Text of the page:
It’s of course the result of uneducated and unhinged folks feeding off each other’s twisted need for the excitement of uncontrolled imminent doom on social media. And this in turn comes from nothing else to do.
The ecology around my few acres is improving yearly. I have not noticed any increase in heat or any change in weather patterns in the 15 years I have been here.

Reply to  Mike
August 13, 2019 1:56 am

I can beat you there Mike. I’ve been here 27 years, with full records of 8.00 AM temperature & rainfall for those 27 years.

This year is the coldest we have had,. & up to the first of this month, the driest. It is only a little drier than 93 & 94, but is considerable colder than any other.

We have even lost some native shrubs, indigenous to this area to the frosts. How anyone can still be naïve enough to fall for the global warming scan, I really can’t imagine.

August 12, 2019 6:54 pm

You may as well be deciphering the symbolic fecal scrawl of a family of stoned chimps who got the munchies and ate a carton of colored crayons a few days back.

Reply to  WXcycles
August 12, 2019 8:20 pm

Ha ha. Nicely put, and the models have about the same value as the chimp do.

CD in Wisconsin
August 12, 2019 7:11 pm

“…Our goal in the 21st century should be creating economies that allow people to flourish, even when they don’t grow….”

IMHO, the only way humanity can “flourish” in the absence of economic growth is to bring population growth to a halt. To do that, the govts of the world would have to strictly control procreation in their home countries. Couples would have to get permission from their govt to have a child. The death and birth rate would have to be equal—or maybe the death rate would have to exceed to birth rate if they wanted to bring the global population down. Again, govt would have to monitor births and deaths and ensure the former never exceeded the latter. Any unauthorized pregnancies would have to be aborted.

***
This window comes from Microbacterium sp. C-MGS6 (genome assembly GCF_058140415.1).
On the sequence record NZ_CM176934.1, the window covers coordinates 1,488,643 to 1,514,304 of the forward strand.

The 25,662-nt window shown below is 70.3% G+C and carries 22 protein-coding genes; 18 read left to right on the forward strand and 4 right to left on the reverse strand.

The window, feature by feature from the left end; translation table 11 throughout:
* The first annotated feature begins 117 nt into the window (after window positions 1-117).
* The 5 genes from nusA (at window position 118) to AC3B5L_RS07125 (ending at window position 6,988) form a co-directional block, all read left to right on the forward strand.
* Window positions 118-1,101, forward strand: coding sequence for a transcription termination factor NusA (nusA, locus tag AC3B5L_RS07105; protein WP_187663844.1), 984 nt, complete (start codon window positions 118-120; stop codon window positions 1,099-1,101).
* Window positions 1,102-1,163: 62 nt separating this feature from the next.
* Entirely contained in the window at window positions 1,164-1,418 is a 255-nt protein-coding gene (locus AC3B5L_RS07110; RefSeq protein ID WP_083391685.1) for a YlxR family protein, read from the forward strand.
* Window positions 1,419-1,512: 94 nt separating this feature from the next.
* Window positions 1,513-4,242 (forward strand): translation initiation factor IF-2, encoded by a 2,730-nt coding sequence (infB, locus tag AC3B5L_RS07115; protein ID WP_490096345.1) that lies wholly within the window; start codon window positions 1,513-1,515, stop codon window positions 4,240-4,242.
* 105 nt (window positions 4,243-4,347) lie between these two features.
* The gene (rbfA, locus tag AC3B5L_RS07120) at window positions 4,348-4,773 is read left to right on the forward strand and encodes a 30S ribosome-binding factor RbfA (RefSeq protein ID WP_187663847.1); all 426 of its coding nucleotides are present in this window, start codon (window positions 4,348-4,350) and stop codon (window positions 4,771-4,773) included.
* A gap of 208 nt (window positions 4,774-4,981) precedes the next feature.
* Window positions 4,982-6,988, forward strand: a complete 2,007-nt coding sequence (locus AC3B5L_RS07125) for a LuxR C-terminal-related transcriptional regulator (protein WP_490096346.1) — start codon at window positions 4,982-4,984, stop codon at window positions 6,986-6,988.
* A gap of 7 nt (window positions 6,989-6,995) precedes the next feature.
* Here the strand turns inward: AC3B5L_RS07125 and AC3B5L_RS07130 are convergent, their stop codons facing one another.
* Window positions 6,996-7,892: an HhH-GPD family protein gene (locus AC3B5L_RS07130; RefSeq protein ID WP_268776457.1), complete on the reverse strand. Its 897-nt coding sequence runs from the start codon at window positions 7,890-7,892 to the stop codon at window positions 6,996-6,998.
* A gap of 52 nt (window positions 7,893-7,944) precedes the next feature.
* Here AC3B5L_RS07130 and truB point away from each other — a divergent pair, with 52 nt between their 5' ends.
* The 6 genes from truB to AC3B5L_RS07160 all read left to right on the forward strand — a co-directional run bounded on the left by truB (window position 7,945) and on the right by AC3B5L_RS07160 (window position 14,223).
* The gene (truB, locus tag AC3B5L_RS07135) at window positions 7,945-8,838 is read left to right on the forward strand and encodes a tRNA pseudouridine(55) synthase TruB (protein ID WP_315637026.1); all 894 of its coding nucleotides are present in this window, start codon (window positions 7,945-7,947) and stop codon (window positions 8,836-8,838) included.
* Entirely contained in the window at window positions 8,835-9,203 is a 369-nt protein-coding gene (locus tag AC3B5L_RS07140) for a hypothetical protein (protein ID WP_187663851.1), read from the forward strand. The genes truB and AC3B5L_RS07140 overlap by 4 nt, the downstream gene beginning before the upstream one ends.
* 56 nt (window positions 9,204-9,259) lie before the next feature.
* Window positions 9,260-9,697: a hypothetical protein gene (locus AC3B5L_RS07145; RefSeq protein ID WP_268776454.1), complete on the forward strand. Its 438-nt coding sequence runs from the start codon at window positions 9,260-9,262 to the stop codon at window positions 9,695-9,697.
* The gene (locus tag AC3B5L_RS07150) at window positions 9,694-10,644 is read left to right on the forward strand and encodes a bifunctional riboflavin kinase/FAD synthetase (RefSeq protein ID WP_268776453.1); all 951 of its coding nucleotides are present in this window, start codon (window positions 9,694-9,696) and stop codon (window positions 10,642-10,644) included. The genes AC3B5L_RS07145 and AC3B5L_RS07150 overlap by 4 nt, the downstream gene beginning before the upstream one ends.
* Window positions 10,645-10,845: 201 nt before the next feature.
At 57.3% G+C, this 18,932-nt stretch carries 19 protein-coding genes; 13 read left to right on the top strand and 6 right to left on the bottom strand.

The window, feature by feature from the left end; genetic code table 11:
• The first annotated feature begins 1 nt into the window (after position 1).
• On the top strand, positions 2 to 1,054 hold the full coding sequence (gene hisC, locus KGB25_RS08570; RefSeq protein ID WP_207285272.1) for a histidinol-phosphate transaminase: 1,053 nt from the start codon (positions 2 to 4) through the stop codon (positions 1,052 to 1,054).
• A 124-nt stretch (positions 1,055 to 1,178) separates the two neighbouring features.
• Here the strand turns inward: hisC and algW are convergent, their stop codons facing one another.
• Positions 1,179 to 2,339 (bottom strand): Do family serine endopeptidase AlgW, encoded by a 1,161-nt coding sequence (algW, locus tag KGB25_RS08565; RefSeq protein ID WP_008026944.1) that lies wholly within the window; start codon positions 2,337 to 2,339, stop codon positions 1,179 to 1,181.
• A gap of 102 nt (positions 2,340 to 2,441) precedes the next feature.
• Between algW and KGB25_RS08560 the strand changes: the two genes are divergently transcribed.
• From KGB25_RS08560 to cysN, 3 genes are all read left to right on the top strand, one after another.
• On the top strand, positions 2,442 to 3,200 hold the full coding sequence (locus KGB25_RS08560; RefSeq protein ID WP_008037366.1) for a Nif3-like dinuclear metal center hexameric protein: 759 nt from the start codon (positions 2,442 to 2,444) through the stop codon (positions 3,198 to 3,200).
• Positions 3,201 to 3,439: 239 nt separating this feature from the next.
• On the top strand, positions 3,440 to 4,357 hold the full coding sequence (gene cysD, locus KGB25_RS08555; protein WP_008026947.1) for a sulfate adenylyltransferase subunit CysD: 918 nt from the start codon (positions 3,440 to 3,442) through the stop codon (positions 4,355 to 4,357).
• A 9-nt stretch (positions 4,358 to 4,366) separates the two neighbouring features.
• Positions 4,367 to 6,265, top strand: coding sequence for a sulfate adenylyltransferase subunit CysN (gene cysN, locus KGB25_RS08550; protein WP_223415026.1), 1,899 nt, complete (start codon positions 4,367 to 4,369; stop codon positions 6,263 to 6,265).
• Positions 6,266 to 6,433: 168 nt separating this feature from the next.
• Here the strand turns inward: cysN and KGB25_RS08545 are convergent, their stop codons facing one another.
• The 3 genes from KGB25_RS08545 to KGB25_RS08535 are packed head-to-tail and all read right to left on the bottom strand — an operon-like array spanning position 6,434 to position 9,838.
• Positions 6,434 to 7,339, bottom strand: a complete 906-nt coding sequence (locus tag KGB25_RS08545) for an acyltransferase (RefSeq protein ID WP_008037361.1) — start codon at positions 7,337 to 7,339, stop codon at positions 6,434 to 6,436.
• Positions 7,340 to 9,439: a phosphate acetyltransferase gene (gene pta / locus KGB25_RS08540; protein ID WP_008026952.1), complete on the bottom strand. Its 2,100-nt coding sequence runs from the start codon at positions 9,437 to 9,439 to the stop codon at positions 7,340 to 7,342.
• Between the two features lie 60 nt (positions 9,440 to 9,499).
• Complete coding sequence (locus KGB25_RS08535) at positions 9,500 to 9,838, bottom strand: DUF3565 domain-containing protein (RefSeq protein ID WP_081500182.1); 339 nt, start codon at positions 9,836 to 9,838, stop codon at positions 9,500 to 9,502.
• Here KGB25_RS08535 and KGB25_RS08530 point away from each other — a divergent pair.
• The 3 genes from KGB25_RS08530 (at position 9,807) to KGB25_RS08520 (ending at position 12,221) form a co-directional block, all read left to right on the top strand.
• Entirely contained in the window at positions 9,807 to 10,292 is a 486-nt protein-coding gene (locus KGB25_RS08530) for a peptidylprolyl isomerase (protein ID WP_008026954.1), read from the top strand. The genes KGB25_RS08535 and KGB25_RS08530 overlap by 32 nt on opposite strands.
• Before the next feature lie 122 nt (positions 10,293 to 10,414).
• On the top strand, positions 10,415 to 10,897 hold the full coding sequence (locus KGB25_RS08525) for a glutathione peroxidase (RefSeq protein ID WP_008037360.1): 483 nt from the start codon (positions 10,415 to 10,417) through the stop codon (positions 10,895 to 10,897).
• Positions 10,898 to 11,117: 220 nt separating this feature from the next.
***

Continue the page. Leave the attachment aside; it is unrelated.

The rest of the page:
I can only begin to imagine what would happen if the world’s govts started doing this. And then there is the question of immigration….

Reply to  CD in Wisconsin
August 12, 2019 8:26 pm

Countries all across the Western world have population growth rates below the replacement rate. Just halt floodgate immigration and let it play out. All succeeding generations put less pressure on all resources such as food, housing, and energy. Seems to me to be a recipe for prosperity, particularly in terms of housing, as pressures come off the real estate market. Perhaps, after a while, birth rates would creep up again as young people became more confident in their future.

Any chance there might be an equilibrium in there, somewhere?
But “The Powers That Be” relentlessly tell us that this is bad, Bad, BAD. But never say why.

Reply to  CD in Wisconsin
August 12, 2019 10:04 pm

I have a better plan get all the greenies to go for a conference to some obscure place and launch a pre-emptive nuclear strike. Do we have a location for COP26 and COP27 yet?

Reply to  CD in Wisconsin
August 13, 2019 5:21 am

Flourishing as defined by the enlightened… is being unemployed but not starving while sitting in front of the TV slack-jawed watching CNN and Dr. Phill all day.

Reply to  CD in Wisconsin
August 13, 2019 10:31 am

How about you go catch diseases instead of telling me to?

John the Econ
August 12, 2019 7:22 pm

I do appreciate when these people are accidentally honest. Genocide via economic decline.

Pol Pot would be proud.

Tom Foley
August 12, 2019 7:30 pm

‘The bright side is that we won’t have to worry about being “wiped out by a virulent disease contracted from a dirty telephone”… because telephone sanitiser would have been a real job and public telephones are largely a thing of the past.”